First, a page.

What is the role of physical therapy (PT) in the recovery phase of treatment for sacroiliac joint (SIJ) injuries?

Updated: Jan 16, 2019
  • Author: Andrew L Sherman, MD, MS; Chief Editor: Sherwin SW Ho, MD  more...
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The recovery phase cannot proceed without an active, aggressive rehabilitation program. Often, SIJ injury leaves patients with significant deconditioning and muscle imbalances. These functional muscular deficits were sometimes present before the injury and may have predisposed the patient to injury. Some muscles are known to be functioning in a tight or shortened position, such as the hip flexors, hamstrings, tensor fascia lata, obturator internus, and rectus femoris. Other muscles are weak or inhibited, such as the gluteal and abdominal muscles.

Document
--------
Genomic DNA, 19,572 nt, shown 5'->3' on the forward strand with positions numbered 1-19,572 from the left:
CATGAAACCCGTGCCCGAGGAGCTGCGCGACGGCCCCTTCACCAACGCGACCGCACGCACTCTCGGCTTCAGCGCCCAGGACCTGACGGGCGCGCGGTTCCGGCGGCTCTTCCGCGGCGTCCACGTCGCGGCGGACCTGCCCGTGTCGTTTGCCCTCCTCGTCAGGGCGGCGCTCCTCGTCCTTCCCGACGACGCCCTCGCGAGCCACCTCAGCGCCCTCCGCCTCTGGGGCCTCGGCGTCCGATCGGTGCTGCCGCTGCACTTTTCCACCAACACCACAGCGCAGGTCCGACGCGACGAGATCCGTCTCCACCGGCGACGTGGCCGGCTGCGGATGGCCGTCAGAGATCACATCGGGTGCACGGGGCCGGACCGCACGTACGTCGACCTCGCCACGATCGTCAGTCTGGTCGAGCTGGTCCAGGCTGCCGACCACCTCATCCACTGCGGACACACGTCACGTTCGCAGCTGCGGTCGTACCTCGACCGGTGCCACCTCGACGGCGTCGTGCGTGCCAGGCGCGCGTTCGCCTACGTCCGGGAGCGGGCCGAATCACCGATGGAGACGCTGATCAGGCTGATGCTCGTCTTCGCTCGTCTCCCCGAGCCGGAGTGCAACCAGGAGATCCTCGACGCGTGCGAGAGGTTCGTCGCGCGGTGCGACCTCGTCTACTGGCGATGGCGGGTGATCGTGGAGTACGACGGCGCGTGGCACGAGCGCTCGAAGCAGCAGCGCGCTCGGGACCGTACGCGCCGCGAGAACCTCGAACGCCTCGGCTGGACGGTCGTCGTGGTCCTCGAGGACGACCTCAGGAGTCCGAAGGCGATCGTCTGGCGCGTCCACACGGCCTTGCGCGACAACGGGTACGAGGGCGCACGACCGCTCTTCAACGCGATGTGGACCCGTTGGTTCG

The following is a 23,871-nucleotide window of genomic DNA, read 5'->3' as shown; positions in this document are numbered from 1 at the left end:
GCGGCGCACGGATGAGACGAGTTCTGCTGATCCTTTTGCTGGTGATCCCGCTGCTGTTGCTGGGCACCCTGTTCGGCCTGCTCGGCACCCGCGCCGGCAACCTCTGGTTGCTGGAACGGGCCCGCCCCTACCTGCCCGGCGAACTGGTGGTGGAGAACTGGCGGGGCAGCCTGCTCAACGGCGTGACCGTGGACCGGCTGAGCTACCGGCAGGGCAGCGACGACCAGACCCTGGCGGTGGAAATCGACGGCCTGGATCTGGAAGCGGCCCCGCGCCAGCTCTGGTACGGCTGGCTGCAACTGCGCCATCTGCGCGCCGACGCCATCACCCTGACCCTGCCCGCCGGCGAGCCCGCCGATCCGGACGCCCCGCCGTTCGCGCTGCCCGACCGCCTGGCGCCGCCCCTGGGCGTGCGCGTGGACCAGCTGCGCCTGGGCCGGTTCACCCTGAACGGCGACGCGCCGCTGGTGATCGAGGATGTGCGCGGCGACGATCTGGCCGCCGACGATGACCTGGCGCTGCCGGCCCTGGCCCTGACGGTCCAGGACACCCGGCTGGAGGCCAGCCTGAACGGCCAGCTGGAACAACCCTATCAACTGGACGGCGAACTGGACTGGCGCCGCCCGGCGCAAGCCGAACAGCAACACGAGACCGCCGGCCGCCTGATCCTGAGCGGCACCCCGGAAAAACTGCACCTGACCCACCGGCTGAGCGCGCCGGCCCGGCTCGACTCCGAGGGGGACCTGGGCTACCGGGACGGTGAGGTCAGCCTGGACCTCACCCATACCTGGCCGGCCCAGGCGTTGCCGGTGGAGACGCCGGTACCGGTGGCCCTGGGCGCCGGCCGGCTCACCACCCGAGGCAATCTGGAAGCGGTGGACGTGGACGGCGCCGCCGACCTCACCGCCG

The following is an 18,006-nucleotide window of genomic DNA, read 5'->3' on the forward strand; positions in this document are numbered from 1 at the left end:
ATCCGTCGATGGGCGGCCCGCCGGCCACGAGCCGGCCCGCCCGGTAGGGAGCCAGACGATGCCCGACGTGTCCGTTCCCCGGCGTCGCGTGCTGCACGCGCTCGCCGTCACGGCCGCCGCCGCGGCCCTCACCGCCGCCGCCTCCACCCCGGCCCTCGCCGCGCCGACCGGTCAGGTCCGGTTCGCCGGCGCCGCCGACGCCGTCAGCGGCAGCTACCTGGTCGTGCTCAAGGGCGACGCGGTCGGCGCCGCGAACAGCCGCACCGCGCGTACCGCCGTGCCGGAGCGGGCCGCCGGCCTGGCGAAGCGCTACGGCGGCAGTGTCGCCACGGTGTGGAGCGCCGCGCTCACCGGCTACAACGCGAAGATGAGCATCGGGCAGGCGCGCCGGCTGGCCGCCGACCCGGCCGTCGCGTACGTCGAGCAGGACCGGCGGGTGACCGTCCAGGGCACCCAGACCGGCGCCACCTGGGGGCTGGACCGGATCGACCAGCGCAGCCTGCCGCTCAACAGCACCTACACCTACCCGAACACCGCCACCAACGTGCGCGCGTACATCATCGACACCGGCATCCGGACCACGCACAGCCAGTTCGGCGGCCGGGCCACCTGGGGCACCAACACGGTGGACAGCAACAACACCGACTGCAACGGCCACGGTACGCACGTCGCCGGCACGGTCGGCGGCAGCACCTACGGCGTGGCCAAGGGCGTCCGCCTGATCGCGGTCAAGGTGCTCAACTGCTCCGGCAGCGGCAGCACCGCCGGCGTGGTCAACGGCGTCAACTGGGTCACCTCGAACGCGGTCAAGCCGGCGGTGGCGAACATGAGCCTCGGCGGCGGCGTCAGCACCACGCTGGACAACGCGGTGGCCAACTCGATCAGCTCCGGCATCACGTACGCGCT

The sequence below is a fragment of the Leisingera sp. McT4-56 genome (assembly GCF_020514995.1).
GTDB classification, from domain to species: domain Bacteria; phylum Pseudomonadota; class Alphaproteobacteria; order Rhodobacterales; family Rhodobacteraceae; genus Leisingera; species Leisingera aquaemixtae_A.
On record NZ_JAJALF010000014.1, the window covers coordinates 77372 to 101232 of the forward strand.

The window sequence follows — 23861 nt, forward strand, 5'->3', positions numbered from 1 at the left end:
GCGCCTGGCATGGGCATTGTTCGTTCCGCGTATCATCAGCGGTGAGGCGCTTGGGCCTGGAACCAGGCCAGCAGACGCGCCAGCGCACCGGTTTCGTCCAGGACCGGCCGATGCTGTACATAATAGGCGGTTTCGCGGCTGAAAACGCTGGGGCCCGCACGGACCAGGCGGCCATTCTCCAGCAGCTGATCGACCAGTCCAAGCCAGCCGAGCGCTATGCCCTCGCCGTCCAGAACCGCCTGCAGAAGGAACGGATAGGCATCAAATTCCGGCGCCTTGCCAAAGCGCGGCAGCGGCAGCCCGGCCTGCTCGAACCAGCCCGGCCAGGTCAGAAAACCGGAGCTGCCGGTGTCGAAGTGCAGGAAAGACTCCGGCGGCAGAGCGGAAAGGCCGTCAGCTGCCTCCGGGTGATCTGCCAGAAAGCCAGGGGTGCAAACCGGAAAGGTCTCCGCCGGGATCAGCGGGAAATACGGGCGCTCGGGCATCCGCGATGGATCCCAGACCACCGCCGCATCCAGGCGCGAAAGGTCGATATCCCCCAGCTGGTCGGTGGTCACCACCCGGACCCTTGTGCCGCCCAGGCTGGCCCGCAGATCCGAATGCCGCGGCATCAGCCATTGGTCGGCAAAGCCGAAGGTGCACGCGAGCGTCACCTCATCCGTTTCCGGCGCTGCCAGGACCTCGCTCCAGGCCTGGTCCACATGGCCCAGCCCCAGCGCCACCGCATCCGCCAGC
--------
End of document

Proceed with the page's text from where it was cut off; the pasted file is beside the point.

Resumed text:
Begin physical therapy by correcting any mechanical or leg-length asymmetries (eg, orthotic/shoe lift), stretching overly tight lumbopelvic muscles, and strengthening weak and inhibited muscles. All of this should begin in the neutral spine position or a pelvic position, which minimizes acute discomfort.

The patient is asked to take on more challenging tasks while progressing through the program. Stabilization exercises are performed with the patient in a more dynamic, functional position and often include balance and proprioceptive activities. Strengthening of the core muscles surrounding the spine can be achieved in various ways. In the past several years, Pilates training has become very popular for this purpose. Finally, the patient should graduate to sport- or work-specific training designed to return the patient to his or her previous level of functioning.

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